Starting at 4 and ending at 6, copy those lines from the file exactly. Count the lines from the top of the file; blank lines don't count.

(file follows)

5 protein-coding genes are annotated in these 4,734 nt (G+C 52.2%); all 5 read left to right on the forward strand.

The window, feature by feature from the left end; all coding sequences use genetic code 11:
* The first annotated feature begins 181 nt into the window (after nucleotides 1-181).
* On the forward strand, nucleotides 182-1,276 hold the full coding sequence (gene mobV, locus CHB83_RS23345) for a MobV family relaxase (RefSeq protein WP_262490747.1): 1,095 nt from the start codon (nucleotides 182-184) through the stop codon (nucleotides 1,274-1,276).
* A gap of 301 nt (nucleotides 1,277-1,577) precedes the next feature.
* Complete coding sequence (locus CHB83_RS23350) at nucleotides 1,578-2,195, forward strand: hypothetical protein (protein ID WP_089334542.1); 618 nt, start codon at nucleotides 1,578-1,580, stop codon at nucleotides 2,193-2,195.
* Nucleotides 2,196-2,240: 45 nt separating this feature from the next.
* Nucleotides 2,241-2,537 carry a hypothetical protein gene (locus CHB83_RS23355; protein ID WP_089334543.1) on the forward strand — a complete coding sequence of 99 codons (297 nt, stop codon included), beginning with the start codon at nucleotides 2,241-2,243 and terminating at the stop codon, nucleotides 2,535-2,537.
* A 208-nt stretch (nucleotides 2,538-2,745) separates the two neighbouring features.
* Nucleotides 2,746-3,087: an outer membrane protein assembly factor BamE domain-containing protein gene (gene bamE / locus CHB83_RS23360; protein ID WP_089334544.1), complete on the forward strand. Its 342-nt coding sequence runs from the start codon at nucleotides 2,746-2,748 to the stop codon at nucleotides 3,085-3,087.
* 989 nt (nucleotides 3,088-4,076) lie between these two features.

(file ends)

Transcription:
* On the forward strand, nucleotides 182-1,276 hold the full coding sequence (gene mobV, locus CHB83_RS23345) for a MobV family relaxase (RefSeq protein WP_262490747.1): 1,095 nt from the start codon (nucleotides 182-184) through the stop codon (nucleotides 1,274-1,276).
* A gap of 301 nt (nucleotides 1,277-1,577) precedes the next feature.
* Complete coding sequence (locus CHB83_RS23350) at nucleotides 1,578-2,195, forward strand: hypothetical protein (protein ID WP_089334542.1); 618 nt, start codon at nucleotides 1,578-1,580, stop codon at nucleotides 2,193-2,195.